We are locked in a generational war, which will get worse before it gets better. Indeed, it may not get better for a long time. No one wants to admit this, because it’s ugly and unwelcome. Parents are supposed to care for their children, and children are supposed to care for their aging parents. For families, these collective obligations may work. But what makes sense for families doesn’t always succeed for society as a whole. The clash of generations is intensifying.
Last week, a federal judge ruled that Detroit qualifies for municipal bankruptcy. This almost certainly means that pensions and health benefits for the city’s retired workers will be trimmed. There’s a basic conflict between paying for all retirement benefits and supporting adequate current services (police, schools, parks, sanitation, roads). The number of Detroit’s retired workers has swelled, benefits were not adequately funded and the city’s economy isn’t strong enough to take care of both without self-defeating tax increases.
The math is unforgiving. Detroit now has two retirees for every active worker, reports the Detroit Free Press; in 2012, that was 10,525 employees and 21,113 retirees. Satisfying retirees inevitably shortchanges their children and grandchildren. Though Detroit’s situation is extreme, it’s not unique. Pension benefits were once thought to be legally and politically impregnable. Pension cuts in Illinois (last week), Rhode Island and elsewhere have shattered this assumption. Chicago is considering reductions for its retirees.
What’s occurring at the state and local levels is an incomplete and imperfect effort to balance the interests of young and old. Conflicts vary depending on benefits’ generosity and the strength — or weakness — of local economies. A study of 173 cities by the Center for Retirement Research at Boston College found pension costs averaged 7.9 percent of tax revenues, but those of many cities were much higher: 17 percent in Chicago, 15 percent in Springfield, Mass., and 12.9 percent in New York. Health benefits add to costs.
At the federal level, even this sloppy generational reckoning is missing. The elderly’s interests are running roughshod over other national concerns. Social Security, Medicare and Medicaid — programs heavily for the retired — dominate the budget, accounting for about 44 percent of spending, and have been largely excluded from deficit-reduction measures.
Almost all the adjustment falls on other programs: defense, courts, research, roads, education. Or higher taxes. The federal government is increasingly a transfer agency: Taxes from the young and middle-aged are spent on the elderly.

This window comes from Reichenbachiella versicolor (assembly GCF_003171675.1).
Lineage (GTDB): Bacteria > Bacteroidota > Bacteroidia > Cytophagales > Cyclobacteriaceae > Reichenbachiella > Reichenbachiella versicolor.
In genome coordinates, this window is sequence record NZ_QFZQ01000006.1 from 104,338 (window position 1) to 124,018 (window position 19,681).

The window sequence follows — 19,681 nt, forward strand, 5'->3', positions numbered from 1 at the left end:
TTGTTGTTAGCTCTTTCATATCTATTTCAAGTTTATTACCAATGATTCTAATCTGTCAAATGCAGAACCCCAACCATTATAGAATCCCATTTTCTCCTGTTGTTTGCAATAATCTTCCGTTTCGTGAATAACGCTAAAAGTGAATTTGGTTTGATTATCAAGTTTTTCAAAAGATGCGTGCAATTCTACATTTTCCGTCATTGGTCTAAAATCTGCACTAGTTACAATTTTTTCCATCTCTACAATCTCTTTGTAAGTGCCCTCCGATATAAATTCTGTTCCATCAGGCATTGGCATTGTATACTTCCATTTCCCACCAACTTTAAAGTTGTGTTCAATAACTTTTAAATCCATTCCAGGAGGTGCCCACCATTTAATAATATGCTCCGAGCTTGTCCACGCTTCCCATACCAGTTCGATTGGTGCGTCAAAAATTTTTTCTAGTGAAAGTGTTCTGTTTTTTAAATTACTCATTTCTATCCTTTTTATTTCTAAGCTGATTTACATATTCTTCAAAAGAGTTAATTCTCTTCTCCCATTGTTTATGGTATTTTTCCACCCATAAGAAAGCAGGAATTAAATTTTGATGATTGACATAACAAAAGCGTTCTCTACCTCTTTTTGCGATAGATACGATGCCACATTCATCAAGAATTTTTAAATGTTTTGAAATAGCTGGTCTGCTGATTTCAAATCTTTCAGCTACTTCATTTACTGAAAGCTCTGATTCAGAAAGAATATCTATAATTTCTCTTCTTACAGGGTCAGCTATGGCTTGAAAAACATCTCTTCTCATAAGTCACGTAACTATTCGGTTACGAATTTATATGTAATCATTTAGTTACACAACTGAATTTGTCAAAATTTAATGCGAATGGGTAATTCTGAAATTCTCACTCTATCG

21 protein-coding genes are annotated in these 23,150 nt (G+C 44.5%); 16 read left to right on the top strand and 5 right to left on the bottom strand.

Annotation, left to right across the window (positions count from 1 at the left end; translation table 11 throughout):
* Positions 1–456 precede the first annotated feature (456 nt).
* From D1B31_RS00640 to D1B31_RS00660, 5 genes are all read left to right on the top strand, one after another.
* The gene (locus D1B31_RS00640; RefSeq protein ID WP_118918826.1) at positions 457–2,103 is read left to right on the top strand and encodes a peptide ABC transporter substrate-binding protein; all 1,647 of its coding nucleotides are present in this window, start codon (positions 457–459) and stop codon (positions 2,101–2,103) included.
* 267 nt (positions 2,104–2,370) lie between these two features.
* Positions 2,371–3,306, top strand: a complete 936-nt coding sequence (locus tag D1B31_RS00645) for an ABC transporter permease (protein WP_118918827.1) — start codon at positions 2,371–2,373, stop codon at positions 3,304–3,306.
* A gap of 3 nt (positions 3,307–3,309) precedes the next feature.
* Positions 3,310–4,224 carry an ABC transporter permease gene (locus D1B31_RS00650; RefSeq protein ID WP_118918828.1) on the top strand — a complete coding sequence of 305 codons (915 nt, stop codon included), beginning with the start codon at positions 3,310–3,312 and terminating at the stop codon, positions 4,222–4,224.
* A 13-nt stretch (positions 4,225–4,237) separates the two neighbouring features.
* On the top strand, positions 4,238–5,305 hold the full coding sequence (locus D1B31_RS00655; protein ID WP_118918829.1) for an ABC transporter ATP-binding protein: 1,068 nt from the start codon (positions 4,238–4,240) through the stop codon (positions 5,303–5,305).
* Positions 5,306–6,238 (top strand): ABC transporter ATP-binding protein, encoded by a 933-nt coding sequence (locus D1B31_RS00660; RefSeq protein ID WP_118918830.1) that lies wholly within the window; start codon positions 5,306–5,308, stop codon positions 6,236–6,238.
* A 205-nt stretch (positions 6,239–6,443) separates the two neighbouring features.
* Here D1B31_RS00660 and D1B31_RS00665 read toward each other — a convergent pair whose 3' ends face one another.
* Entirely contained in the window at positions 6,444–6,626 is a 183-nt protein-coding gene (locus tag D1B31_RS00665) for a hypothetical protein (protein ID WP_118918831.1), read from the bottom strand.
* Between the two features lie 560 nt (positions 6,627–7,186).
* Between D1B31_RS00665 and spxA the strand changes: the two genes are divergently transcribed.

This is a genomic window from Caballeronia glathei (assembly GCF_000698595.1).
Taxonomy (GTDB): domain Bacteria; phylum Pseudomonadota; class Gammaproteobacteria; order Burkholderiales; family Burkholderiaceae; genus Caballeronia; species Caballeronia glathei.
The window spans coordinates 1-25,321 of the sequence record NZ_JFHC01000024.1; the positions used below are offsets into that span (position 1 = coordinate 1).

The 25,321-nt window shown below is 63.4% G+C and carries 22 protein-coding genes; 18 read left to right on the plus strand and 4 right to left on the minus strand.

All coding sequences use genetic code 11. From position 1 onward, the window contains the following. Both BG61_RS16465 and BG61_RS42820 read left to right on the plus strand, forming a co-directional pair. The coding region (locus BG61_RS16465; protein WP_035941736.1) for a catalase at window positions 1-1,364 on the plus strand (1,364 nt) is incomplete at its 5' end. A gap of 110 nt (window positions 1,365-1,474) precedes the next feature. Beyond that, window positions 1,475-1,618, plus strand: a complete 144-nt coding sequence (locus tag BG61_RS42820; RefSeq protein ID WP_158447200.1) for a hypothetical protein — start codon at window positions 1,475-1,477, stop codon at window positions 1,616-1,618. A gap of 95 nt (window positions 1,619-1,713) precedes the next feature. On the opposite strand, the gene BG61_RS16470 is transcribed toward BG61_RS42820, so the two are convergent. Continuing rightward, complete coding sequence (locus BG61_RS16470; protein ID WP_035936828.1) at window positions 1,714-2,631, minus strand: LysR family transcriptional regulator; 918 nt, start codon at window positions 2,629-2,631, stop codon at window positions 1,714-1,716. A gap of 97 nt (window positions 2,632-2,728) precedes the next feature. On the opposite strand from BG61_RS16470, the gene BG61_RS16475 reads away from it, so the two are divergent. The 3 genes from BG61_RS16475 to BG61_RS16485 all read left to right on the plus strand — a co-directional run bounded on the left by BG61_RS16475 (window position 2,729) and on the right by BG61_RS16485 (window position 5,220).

The explanation for this is politics. For states and localities, benefit cuts affect government workers — a powerful but small group — while at the federal level, it’s all the elderly, a huge group that includes everyone’s parents and grandparents. As a result, the combat has been lopsided. Political leaders of both parties have avoided distasteful choices. Younger Americans have generally been clueless about how shifting demographics threaten their future government services and taxes.
This may be changing. One reason is the Affordable Care Act. Among other things, Obamacare expands the young’s compulsory subsidization of older Americans (in this case, those not yet 65). Under the law, some of the young will pay artificially high insurance premiums to cover the medical expenses of older and sicker Americans. The young seem to be balking. A poll by Harvard University’s Institute of Politics finds that less than a third of uninsured 18- to 29-year-olds plan to enroll in the program. Here’s another generational skirmish.
The upgrading of old age also undermines the status quo. To be sure, millions of older Americans are frail, sickly or poor. But many more aren’t. Older Americans are generally healthier and wealthier than ever. Someone now 65 can, on average, expect to live another 19 years, up about two years since 1990. More years are spent in relatively good health, finds a study from the National Bureau of Economic Research, because major disabilities are occurring later. Meanwhile, Americans age 65 and older regularly rate their finances better than do those in other age groups according to surveys by NORC, an opinion research organization at the University of Chicago. In 2012, 41 percent of those 65 and older were “satisfied” with their finances and 20 percent dissatisfied (the rest were in between). Among those ages 35 to 49, only 25 percent were satisfied and 29 percent were dissatisfied.
Generational warfare upsets us because it pits parents against children. The elderly’s well-being partly reflects Social Security and Medicare’s success, but it also comes at the expense of younger Americans. We pretend these discomforting conflicts don’t exist. But they do and are rooted in changing demographics, slower economic growth and competing concepts of old age. They cannot be dissolved by pious invocations that “we’re all in this together.” To date, the contest has been one-sided; now the other side is beginning to stir.
Read more from Robert Samuelson’s archive.